Dark Food Photography
Dark Food Photography, mysterious and beautiful at the same time, is a pleasant tangle of light and dark. The ‘Dark & Moody’ photographs also convey a sense of secrecy. Foods embraced in contrasting darkness is a feast for both eyes and heart.
Dark food photographs instantly captures viewer’s attention, making them ideal for magazine publishing and advertisements. So, photographers often come across such demands of their clients. No wonder this style is an emerging trend in food photography.
With surrounding darkness, viewer’s focus is directed right onto the subject. Food photography, in general, requires a lot of attention even to the tiniest of details. We have summarized here the best tips and ideas you need to make your next dark food session a success.
1. Contrast is the key
Dark Food photography has a fancier name— Chiaroscuro. This Italian word means ‘light-dark’, so much of contrast in the name itself.
You can try placing light cutlery on a darker background to bring out ample contrast. If the food is dark, like dark chocolate, you should go for reflective plates.
Creatively scattered ingredients, rustic textured, antiques and sometimes old spoons/forks together create a wonderful composition and the contrast is delightful.
2. Props for Dark Food Photography
Using some interesting props is a great way to create a ‘medieval’ aura.
- Antique cutlery
- Dark board
- Inky fabrics
- Antique metal plates
- Old spoon/forks, tableware
- Other old-looking items you can get in kitchen.
3. Low-light Photography
As a food photographer, you must definitely try my personal favorite, low light food photography.
All you need is natural light. I know you don’t have plenty of it indoors, but that’s exactly what we’re looking for. The soft & dim light diffused over the subject result in stunning effects if used smartly.
Amount and hardness of natural light obviously depends upon whether, time of the day and other factors. Evidently, shooting at the time of dawn/dusk or golden hour, which offers gentle, softer light.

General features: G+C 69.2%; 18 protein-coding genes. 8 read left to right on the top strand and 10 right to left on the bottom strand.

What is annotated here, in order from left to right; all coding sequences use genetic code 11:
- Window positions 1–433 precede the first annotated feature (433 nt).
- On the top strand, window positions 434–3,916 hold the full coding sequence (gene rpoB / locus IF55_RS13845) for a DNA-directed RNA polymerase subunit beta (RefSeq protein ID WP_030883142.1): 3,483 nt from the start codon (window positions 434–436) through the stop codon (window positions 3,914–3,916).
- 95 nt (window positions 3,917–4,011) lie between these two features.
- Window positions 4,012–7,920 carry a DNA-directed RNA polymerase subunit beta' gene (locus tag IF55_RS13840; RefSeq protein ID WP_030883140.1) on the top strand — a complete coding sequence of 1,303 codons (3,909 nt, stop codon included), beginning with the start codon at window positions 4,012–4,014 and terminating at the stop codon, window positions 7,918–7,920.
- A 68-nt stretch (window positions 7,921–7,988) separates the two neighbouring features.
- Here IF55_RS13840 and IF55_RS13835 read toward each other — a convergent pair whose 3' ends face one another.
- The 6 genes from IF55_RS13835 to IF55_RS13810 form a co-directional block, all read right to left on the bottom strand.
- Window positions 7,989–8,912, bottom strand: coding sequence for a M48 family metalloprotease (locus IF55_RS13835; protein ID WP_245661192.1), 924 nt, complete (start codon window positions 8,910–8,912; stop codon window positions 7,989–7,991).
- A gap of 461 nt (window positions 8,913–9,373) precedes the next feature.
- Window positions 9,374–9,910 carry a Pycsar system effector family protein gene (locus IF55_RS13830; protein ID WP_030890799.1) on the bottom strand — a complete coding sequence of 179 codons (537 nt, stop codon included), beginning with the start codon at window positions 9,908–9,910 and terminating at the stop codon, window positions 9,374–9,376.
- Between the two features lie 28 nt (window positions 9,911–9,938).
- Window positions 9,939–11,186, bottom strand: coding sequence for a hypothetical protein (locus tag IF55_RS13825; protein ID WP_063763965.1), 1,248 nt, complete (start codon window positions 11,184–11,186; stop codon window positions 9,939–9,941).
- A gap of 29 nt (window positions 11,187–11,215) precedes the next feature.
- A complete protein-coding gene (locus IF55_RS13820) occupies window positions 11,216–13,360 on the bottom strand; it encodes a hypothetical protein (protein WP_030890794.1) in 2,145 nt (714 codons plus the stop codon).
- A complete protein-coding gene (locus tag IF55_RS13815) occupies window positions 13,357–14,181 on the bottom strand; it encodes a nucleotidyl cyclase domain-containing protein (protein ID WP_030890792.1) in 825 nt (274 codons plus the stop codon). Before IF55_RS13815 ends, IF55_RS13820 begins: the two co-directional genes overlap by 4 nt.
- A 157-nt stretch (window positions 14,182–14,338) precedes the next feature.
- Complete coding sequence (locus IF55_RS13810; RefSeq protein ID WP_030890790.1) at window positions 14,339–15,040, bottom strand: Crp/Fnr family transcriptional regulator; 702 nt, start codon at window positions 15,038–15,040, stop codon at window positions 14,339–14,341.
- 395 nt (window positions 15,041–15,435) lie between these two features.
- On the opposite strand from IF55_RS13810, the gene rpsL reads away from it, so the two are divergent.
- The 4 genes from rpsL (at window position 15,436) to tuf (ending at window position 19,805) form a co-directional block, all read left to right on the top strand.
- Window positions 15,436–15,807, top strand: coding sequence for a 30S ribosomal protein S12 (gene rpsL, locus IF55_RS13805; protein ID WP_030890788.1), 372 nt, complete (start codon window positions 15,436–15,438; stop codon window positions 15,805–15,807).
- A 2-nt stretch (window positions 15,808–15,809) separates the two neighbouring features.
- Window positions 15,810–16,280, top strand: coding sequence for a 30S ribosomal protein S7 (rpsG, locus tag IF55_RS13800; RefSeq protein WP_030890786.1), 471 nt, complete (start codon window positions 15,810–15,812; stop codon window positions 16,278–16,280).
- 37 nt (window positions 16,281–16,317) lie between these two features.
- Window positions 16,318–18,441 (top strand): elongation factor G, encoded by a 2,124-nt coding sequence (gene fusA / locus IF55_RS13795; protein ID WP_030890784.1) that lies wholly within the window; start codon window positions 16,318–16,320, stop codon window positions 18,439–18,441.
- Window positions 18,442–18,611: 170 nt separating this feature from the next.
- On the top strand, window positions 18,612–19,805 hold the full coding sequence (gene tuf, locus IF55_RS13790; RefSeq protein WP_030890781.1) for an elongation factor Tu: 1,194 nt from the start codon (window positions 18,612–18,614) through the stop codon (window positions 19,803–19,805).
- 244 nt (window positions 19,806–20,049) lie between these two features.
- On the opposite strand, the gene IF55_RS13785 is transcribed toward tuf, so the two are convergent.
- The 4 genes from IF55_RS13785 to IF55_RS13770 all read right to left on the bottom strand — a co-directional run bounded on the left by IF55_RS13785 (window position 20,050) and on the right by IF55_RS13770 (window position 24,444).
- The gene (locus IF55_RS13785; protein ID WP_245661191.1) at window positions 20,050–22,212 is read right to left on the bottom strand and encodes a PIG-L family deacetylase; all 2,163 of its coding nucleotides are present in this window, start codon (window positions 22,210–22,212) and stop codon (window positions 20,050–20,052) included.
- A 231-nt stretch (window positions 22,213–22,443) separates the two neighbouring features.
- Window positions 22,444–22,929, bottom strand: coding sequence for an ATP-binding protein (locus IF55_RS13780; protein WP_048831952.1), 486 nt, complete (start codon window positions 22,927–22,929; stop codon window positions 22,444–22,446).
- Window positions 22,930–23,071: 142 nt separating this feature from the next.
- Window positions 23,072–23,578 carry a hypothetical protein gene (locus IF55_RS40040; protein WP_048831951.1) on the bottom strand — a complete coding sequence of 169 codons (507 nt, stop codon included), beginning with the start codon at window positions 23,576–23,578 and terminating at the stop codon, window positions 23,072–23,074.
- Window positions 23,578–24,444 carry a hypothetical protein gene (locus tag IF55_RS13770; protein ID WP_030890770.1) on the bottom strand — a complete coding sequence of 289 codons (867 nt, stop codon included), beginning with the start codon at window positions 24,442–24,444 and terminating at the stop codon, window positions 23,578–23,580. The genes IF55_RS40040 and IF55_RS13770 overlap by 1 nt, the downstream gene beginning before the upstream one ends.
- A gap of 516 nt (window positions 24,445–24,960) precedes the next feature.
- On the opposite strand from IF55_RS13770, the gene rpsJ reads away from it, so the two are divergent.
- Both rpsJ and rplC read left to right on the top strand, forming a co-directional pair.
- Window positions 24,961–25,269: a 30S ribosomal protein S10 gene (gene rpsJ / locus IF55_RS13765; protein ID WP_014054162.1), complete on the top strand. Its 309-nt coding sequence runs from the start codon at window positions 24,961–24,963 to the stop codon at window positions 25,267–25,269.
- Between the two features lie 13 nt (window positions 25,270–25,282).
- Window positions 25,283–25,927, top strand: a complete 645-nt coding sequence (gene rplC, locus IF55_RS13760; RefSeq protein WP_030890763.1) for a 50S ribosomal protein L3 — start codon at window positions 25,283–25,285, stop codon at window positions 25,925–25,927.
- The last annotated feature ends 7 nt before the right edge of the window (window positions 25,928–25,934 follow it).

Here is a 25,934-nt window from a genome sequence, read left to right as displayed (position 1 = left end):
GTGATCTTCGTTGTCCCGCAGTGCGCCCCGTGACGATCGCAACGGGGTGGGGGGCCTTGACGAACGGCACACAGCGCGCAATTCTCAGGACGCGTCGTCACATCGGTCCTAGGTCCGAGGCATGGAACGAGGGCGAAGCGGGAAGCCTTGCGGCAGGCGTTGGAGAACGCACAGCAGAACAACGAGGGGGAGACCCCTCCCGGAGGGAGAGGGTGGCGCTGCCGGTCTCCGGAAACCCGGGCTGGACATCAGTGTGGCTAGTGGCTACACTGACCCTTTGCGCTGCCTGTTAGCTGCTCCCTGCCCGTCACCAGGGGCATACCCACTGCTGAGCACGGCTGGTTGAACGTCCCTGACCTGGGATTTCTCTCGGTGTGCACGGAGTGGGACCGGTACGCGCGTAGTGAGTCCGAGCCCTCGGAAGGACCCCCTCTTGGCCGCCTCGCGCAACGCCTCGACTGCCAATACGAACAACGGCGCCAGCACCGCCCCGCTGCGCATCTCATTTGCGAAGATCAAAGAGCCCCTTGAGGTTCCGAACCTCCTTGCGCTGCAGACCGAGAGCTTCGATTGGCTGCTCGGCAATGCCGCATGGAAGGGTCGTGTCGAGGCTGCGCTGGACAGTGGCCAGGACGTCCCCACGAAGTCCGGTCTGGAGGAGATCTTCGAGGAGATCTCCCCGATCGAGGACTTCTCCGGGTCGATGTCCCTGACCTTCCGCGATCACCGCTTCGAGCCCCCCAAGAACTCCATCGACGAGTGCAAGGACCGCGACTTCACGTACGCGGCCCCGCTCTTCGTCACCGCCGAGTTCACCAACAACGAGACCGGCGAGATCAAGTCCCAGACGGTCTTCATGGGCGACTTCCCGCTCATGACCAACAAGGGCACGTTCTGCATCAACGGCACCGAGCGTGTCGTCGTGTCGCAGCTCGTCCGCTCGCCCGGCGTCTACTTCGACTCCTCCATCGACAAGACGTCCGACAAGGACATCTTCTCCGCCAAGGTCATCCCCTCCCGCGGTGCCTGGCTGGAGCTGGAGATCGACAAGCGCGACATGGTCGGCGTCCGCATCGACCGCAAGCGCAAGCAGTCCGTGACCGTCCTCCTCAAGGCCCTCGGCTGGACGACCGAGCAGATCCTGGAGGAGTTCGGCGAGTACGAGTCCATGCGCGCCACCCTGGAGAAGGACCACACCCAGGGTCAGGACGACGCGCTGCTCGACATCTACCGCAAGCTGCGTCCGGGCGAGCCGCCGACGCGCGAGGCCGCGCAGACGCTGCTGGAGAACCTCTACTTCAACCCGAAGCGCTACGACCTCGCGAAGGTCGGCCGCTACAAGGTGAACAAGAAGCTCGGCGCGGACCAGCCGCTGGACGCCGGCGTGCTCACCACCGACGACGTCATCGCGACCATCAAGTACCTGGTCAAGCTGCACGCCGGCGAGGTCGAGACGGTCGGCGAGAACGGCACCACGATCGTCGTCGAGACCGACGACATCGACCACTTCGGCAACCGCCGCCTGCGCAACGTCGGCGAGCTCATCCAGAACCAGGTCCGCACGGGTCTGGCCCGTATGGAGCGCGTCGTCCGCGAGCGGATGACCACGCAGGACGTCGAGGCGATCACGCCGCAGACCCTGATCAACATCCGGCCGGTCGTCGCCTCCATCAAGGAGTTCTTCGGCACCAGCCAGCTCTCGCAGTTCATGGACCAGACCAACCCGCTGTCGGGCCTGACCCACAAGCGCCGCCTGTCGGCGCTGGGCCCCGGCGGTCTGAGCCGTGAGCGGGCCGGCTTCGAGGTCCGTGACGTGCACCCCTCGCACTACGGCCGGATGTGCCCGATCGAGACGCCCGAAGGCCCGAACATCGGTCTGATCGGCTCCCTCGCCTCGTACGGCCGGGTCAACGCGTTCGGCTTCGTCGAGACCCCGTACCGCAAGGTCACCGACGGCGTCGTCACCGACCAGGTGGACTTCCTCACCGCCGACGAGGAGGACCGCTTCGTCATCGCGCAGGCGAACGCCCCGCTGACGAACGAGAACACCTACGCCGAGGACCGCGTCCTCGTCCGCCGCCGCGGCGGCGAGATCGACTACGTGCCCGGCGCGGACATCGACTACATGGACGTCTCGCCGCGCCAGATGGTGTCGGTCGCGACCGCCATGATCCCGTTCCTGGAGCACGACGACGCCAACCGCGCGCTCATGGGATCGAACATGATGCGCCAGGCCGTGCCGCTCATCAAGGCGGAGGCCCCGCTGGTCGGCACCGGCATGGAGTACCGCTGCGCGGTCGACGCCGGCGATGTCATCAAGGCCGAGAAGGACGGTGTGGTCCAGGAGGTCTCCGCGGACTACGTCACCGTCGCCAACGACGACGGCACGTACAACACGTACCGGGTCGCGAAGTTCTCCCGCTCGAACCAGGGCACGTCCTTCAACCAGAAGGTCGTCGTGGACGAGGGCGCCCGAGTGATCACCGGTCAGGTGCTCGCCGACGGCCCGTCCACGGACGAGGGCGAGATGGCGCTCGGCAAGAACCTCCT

4. Choose your Angle
We all want our photographs to capture a moment and convey something out of it. Remember, the position of your camera, while shooting a scene, immensely affects the story you’re trying to tell.
Place your camera where it perfectly captures the size, shape, etc. of your subject. Well-plan your shots beforehand, gather necessary gear and shoot; nobody likes a poorly planned photograph.
5. Imperfect Styling is True perfection
Dark and moody food photography does not involve carefully styled, artificial-looking subject. The subject needs not to look perfect or fresh. Idea is to capture scene as it is, like it actually is there and you can tuck in right away.
Beautiful and naturally messy-looking scene is what we need, but don’t overdo styling or propping. Natural appeal and temptation of food, however, must be preserved.
Used cutlery, untidily placed food, unfinished dishes, messy table, scattered tableware brings the photograph to life.
6. Gear Setting
Tripod: It is advised to use tripod every time you carry out dark food photography.
Longer Exposure: In case of poor lighting, don’t increase ISO sensitivity. It can bring noise in photographs. Instead, you may increase the exposure time to correct values. However, longer exposure time risk shaking of camera. It’s best to use a tripod along with a remote shutter release.
Manual Focusing: Sharp images with ‘well-known’ plane of focus really stand out. It’s best to manually focus the camera. Enjoy the luxury of perfectly still subject (except melting ice-cream).